Monday, July 15, 2013
Review: The Last Boy (2010)
For those making up a list of the entertainment icons of the Fifties, Mickey Mantle deserves to be included, right there after Elvis and Marilyn. His story seemed almost too good to be true - a boy coming out of Commerce, Oklahoma, wherever that was, with incredible power and speed in a combination rarely seen in the sport of baseball. He overcame injuries, at least to some degree, to become a superstar. What's more, he did it in New York, where if you can do it there, you can do it anywhere.
Too good to be true, indeed. A generation of people grew up thinking that they would give anything to be Mickey Mantle. Yet, as Jane Leavy's fabulous book, "The Last Boy," shows, those who know the whole story probably would give anything not to live Mantle's life in its entirety.
Mantle wasn't particularly well-educated when he came out of Oklahoma. He didn't even go to his high school graduation, playing baseball instead. But his talent was remarkable, and fate picked him to replace Joe DiMaggio in the hallowed center field of Yankee Stadium. Even a serious knee injury, suffered in the 1951 World Series at the end of his rookie year, could only slow him down a little. Even so, he ran off a string of great seasons capped by championships and individual honors. If you needed a center fielder for one season, at his peak, Mantle was your man. He has been called the best player of the Fifties.
Alas, as Leavy points out, there's much more to the story. Mantle suffered frequent injuries, and compounded the problem by not listening to doctors and taking care of himself. It leads to the old "what if? question about his career. Then throw in the fact that Mantle seemed to enjoy taking advantage of the, um, opportunities that big city life offered. The Yankees thought Billy Martin was a bad influence on Mantle, but it probably was the other way around. Mantle did a lot of drinking in his playing days, not to mention possessing an inability to take his marriage vows too seriously.
When retirement finally arrives after the 1968 season, Leavy paints a picture of someone totally unready to face the real world. His innocence proves costly in the business world, and his only form of currency is his autograph. Mantle also seems frequently crude in his behavior, lost out of the macho world of the locker room. He descends into a world of personal appearances and alcoholism, unsuccessfully searching for a second act to his life. We put a lot of faith in our heroes, and when they can't live up to our standards in the course of a lifetime we blame them, and not ourselves. It's hard to say if Mantle ever had a chance.
It's not a happy story, and Leavy tells every detail - including a few that were shocking, even today. She literally talked to hundreds of people who knew Mantle, including family members, teammates, business associates, friends, and so forth. Their candor is strikingly universal. They were interviewed more than 10 years after Mantle's death, and apparently felt free to reveal all of the details.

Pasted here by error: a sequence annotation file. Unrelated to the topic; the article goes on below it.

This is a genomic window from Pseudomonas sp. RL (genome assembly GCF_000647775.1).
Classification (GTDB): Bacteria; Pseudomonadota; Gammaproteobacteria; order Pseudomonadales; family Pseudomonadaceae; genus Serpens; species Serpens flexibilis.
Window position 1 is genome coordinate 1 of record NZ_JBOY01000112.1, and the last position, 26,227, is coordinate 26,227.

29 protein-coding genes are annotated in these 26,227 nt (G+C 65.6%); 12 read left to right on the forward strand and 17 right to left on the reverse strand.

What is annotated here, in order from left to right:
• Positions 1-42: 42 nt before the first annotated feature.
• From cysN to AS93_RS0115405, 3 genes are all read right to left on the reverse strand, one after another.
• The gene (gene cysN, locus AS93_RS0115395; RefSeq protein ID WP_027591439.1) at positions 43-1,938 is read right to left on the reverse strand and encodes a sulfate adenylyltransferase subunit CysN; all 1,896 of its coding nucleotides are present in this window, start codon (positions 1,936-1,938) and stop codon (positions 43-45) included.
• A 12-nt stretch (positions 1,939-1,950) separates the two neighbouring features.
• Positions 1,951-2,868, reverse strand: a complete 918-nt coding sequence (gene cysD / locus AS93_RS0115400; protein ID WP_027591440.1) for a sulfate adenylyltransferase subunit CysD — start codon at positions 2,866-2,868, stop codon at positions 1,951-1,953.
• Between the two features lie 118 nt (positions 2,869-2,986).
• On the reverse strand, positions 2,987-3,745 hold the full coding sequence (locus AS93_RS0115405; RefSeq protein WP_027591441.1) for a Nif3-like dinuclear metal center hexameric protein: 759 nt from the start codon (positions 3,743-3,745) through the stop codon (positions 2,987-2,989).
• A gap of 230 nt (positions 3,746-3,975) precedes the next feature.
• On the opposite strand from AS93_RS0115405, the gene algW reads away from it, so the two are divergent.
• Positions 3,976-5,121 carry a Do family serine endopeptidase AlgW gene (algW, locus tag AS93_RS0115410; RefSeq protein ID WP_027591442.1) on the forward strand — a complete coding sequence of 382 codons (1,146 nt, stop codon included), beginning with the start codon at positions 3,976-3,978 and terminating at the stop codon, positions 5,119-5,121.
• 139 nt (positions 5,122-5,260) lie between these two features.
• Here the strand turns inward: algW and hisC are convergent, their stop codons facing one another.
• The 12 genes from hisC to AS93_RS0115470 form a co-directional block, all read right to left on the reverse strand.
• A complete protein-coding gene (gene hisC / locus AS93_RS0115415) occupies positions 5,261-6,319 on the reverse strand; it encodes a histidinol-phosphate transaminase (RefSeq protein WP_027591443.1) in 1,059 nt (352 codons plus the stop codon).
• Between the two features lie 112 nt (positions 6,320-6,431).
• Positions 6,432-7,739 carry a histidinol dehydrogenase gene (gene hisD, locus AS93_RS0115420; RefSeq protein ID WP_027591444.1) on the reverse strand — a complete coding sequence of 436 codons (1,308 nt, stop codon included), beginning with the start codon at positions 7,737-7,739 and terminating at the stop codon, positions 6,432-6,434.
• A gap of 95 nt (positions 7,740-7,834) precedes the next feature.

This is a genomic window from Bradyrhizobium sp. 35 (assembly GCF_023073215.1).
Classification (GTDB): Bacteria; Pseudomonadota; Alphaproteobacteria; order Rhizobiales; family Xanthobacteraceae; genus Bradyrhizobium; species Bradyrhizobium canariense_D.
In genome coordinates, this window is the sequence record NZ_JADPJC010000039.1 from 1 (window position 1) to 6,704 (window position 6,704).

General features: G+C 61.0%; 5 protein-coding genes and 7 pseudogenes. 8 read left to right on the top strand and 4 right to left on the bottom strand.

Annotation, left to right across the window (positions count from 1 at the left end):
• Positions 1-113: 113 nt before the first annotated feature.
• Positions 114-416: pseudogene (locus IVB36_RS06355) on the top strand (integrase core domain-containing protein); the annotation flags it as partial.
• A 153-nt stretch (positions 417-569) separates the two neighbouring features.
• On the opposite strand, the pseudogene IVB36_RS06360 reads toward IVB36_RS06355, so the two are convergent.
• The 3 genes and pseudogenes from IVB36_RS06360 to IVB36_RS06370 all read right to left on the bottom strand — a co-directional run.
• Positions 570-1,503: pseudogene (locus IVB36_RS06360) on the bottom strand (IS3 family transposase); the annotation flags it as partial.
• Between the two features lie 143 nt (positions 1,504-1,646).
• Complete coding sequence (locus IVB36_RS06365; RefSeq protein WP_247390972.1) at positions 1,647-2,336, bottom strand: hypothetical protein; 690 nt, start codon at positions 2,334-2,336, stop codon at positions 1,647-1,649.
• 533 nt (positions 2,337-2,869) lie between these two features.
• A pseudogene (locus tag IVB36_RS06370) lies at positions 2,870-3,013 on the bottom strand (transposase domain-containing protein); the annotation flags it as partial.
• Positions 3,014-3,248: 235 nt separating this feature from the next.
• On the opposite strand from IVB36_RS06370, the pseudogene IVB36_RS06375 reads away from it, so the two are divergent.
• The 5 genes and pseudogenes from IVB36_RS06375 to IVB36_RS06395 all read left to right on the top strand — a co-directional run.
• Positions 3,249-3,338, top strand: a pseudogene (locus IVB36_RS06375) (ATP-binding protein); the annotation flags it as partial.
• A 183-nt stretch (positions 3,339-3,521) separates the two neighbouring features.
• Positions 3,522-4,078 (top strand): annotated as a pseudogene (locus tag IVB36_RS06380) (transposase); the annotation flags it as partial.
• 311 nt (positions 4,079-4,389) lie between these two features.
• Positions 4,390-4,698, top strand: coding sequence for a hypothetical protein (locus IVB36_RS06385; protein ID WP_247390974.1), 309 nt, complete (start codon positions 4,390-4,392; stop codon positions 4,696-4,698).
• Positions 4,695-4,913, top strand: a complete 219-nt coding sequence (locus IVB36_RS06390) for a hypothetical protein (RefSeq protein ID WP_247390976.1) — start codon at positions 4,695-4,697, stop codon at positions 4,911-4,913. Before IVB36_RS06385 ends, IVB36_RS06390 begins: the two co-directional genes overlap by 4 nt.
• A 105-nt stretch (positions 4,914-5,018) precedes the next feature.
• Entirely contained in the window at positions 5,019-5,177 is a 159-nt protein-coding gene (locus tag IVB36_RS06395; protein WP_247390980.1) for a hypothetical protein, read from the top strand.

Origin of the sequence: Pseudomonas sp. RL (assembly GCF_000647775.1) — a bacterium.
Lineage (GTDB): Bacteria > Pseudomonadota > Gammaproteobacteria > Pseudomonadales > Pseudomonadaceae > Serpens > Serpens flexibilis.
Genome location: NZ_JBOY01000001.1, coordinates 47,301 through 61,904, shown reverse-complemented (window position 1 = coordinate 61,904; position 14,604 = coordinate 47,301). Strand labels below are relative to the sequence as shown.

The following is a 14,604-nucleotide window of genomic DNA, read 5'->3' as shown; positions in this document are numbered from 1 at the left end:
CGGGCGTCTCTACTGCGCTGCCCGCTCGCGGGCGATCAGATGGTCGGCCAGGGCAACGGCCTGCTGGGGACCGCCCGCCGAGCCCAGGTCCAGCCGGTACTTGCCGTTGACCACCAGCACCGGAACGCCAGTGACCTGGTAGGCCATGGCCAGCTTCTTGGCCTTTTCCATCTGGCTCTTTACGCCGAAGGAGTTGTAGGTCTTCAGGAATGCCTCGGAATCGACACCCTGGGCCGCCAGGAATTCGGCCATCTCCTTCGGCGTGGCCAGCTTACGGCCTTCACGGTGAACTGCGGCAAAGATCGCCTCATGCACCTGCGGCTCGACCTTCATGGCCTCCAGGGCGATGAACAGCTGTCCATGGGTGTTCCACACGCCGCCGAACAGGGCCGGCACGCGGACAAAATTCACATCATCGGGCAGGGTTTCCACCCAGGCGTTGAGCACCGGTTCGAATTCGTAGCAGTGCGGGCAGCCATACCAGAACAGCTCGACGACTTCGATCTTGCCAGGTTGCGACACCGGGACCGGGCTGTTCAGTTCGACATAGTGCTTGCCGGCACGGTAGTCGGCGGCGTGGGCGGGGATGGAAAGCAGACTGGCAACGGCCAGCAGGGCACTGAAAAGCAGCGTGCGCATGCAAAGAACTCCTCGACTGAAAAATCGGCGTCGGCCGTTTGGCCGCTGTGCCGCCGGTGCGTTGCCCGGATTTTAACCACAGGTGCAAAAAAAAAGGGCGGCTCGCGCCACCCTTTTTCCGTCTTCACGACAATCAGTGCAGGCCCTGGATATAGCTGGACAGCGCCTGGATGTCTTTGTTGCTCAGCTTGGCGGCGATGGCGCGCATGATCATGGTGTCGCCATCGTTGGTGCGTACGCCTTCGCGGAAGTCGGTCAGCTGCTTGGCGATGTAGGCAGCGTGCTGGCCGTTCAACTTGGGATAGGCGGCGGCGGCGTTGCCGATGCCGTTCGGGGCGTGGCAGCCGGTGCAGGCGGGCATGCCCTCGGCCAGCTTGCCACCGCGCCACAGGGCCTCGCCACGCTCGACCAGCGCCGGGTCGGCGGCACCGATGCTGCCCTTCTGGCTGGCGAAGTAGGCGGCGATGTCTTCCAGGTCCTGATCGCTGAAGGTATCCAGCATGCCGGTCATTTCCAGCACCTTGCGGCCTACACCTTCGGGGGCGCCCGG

The author's determination to track down information is particularly impressive. Mantle's most famous home run might be the one he hit completely out of Griffith Stadium in Washington. It was measured at 565 feet, although no one saw it land. But Leavy, after digging that could safely be called detective work, found the person who picked up the baseball when he spotted it in the neighborhood. He had been interviewed at the time of the homer. Leavy gave reports of Mantle's injuries and other issues to doctors and experts, who gave their best guess as to what went wrong. This includes the knee injury of 1951, for example, but also delves into why Mantle wet his bed until he left home to play baseball. The story feels complete, and it feels right.
In a poignant moment from the preface, a minor league teammate asks, "Why did you choose to live the life you did? Because you were not that kind of person. That was not you." At least by the time Mantle died, he had figured out that where he'd gone wrong and had asked for forgiveness from those he hurt with his behavior.
Leavy chose to frame the book in an unusual way. She had spent time with Mantle over the course of a couple of days in 1983 in Atlantic City for a story. Leavy saw Mantle at his worst, mostly drunk and who at one point - after an unsuccessful pass - fell asleep on her lap. It must have been a heck of an experience to see your childhood hero that way. I've heard it suggested that Leavy was "getting back" at Mantle by writing this book, but I never got that sense. It's a worthwhile story to tell under any circumstances.
What's more, Leavy stays objective throughout the text even though she grew up as a fan. The only sign of bias comes during a pair of remarks about the Hall of Fame qualifications of Roger Maris. She thinks he should be in Cooperstown, most people (including me) don't. It's an honest disagreement.
Leavy's first nonfiction book, "Sandy Koufax," received a great deal of attention and sold a great many copies. I thought that book was overrated. "The Last Boy," however, is one of the best biographies I've read in recent years. There have been all sorts of books written about Mantle over the years, including a few by the Mick himself. This is the one you want to read.
Learn more about this book at amazon.com
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